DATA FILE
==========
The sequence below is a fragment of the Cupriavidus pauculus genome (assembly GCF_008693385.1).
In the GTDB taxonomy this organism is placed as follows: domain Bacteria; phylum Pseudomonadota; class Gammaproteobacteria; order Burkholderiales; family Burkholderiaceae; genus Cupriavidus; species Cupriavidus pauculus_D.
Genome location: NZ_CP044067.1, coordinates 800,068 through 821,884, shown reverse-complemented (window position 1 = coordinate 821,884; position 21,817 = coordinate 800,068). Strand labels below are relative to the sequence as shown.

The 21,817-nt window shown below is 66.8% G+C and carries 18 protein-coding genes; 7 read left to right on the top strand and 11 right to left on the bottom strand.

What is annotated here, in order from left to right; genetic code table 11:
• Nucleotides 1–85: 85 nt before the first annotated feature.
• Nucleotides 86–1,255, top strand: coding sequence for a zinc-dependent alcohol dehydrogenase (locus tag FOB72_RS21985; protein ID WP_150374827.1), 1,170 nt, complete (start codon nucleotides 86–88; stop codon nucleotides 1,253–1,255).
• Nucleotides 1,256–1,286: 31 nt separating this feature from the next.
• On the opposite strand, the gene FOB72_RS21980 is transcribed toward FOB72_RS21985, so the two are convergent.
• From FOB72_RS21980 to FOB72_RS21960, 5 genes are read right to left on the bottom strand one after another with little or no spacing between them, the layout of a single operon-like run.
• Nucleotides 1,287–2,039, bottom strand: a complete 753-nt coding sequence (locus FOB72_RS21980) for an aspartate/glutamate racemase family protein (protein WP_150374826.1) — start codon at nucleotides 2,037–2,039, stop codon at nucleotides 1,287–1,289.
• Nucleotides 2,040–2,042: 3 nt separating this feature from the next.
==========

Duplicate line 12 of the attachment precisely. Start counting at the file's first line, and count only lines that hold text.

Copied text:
• Nucleotides 2,040–2,042: 3 nt separating this feature from the next.